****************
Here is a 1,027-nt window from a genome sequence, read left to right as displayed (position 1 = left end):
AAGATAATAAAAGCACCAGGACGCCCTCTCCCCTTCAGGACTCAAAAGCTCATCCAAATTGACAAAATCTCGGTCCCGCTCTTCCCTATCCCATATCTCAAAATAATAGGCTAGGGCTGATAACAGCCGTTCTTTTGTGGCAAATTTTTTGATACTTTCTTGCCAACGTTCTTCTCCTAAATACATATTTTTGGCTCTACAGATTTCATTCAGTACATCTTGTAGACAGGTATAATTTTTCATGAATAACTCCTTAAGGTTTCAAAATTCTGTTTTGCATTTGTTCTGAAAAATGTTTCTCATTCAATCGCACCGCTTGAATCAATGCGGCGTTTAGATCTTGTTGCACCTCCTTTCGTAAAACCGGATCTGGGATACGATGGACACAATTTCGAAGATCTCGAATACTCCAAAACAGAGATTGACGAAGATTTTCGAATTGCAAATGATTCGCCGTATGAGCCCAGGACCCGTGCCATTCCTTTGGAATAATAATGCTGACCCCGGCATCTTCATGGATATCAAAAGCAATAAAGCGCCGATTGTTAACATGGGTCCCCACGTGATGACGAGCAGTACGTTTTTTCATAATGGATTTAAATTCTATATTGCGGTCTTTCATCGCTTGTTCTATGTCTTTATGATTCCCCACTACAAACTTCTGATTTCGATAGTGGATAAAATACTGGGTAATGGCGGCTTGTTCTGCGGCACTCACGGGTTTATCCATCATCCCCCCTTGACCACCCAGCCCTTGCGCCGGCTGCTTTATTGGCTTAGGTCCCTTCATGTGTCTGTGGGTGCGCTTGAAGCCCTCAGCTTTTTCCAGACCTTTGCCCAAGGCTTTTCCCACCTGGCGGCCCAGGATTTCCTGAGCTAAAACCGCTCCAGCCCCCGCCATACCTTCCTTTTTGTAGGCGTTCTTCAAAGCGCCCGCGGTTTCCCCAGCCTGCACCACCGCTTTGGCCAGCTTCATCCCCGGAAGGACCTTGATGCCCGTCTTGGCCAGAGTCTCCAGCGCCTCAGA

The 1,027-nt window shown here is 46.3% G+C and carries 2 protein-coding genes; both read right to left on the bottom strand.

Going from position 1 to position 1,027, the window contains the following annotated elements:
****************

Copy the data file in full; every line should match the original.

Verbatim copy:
Here is a 1,027-nt window from a genome sequence, read left to right as displayed (position 1 = left end):
AAGATAATAAAAGCACCAGGACGCCCTCTCCCCTTCAGGACTCAAAAGCTCATCCAAATTGACAAAATCTCGGTCCCGCTCTTCCCTATCCCATATCTCAAAATAATAGGCTAGGGCTGATAACAGCCGTTCTTTTGTGGCAAATTTTTTGATACTTTCTTGCCAACGTTCTTCTCCTAAATACATATTTTTGGCTCTACAGATTTCATTCAGTACATCTTGTAGACAGGTATAATTTTTCATGAATAACTCCTTAAGGTTTCAAAATTCTGTTTTGCATTTGTTCTGAAAAATGTTTCTCATTCAATCGCACCGCTTGAATCAATGCGGCGTTTAGATCTTGTTGCACCTCCTTTCGTAAAACCGGATCTGGGATACGATGGACACAATTTCGAAGATCTCGAATACTCCAAAACAGAGATTGACGAAGATTTTCGAATTGCAAATGATTCGCCGTATGAGCCCAGGACCCGTGCCATTCCTTTGGAATAATAATGCTGACCCCGGCATCTTCATGGATATCAAAAGCAATAAAGCGCCGATTGTTAACATGGGTCCCCACGTGATGACGAGCAGTACGTTTTTTCATAATGGATTTAAATTCTATATTGCGGTCTTTCATCGCTTGTTCTATGTCTTTATGATTCCCCACTACAAACTTCTGATTTCGATAGTGGATAAAATACTGGGTAATGGCGGCTTGTTCTGCGGCACTCACGGGTTTATCCATCATCCCCCCTTGACCACCCAGCCCTTGCGCCGGCTGCTTTATTGGCTTAGGTCCCTTCATGTGTCTGTGGGTGCGCTTGAAGCCCTCAGCTTTTTCCAGACCTTTGCCCAAGGCTTTTCCCACCTGGCGGCCCAGGATTTCCTGAGCTAAAACCGCTCCAGCCCCCGCCATACCTTCCTTTTTGTAGGCGTTCTTCAAAGCGCCCGCGGTTTCCCCAGCCTGCACCACCGCTTTGGCCAGCTTCATCCCCGGAAGGACCTTGATGCCCGTCTTGGCCAGAGTCTCCAGCGCCTCAGA

The 1,027-nt window shown here is 46.3% G+C and carries 2 protein-coding genes; both read right to left on the bottom strand.

Going from position 1 to position 1,027, the window contains the following annotated elements: